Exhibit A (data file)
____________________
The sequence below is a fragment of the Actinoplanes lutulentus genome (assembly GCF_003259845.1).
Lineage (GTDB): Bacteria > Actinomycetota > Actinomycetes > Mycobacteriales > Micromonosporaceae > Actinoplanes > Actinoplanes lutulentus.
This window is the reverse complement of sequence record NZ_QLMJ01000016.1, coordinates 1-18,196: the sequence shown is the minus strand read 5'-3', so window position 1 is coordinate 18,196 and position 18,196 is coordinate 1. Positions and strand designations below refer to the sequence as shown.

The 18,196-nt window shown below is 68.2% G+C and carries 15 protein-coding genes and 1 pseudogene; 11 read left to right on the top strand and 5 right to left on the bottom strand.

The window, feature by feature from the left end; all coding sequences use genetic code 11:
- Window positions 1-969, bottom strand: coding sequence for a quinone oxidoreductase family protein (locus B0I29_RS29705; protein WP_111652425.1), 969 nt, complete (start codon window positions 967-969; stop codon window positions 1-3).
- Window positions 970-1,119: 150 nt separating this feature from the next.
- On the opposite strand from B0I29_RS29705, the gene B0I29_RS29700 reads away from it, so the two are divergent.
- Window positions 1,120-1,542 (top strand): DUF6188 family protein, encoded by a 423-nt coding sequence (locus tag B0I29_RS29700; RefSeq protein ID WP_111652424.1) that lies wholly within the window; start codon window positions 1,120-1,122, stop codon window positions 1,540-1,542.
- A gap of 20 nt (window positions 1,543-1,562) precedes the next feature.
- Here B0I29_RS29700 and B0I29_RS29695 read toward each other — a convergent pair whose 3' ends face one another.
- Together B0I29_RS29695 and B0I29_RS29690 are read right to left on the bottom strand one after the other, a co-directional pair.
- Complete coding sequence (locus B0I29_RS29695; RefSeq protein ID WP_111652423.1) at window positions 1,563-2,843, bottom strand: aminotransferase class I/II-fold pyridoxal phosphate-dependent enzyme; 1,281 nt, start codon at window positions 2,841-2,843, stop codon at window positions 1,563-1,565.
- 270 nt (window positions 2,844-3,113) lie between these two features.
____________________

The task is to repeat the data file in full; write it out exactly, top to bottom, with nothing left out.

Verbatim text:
The sequence below is a fragment of the Actinoplanes lutulentus genome (assembly GCF_003259845.1).
Lineage (GTDB): Bacteria > Actinomycetota > Actinomycetes > Mycobacteriales > Micromonosporaceae > Actinoplanes > Actinoplanes lutulentus.
This window is the reverse complement of sequence record NZ_QLMJ01000016.1, coordinates 1-18,196: the sequence shown is the minus strand read 5'-3', so window position 1 is coordinate 18,196 and position 18,196 is coordinate 1. Positions and strand designations below refer to the sequence as shown.

The 18,196-nt window shown below is 68.2% G+C and carries 15 protein-coding genes and 1 pseudogene; 11 read left to right on the top strand and 5 right to left on the bottom strand.

The window, feature by feature from the left end; all coding sequences use genetic code 11:
- Window positions 1-969, bottom strand: coding sequence for a quinone oxidoreductase family protein (locus B0I29_RS29705; protein WP_111652425.1), 969 nt, complete (start codon window positions 967-969; stop codon window positions 1-3).
- Window positions 970-1,119: 150 nt separating this feature from the next.
- On the opposite strand from B0I29_RS29705, the gene B0I29_RS29700 reads away from it, so the two are divergent.
- Window positions 1,120-1,542 (top strand): DUF6188 family protein, encoded by a 423-nt coding sequence (locus tag B0I29_RS29700; RefSeq protein ID WP_111652424.1) that lies wholly within the window; start codon window positions 1,120-1,122, stop codon window positions 1,540-1,542.
- A gap of 20 nt (window positions 1,543-1,562) precedes the next feature.
- Here B0I29_RS29700 and B0I29_RS29695 read toward each other — a convergent pair whose 3' ends face one another.
- Together B0I29_RS29695 and B0I29_RS29690 are read right to left on the bottom strand one after the other, a co-directional pair.
- Complete coding sequence (locus B0I29_RS29695; RefSeq protein ID WP_111652423.1) at window positions 1,563-2,843, bottom strand: aminotransferase class I/II-fold pyridoxal phosphate-dependent enzyme; 1,281 nt, start codon at window positions 2,841-2,843, stop codon at window positions 1,563-1,565.
- 270 nt (window positions 2,844-3,113) lie between these two features.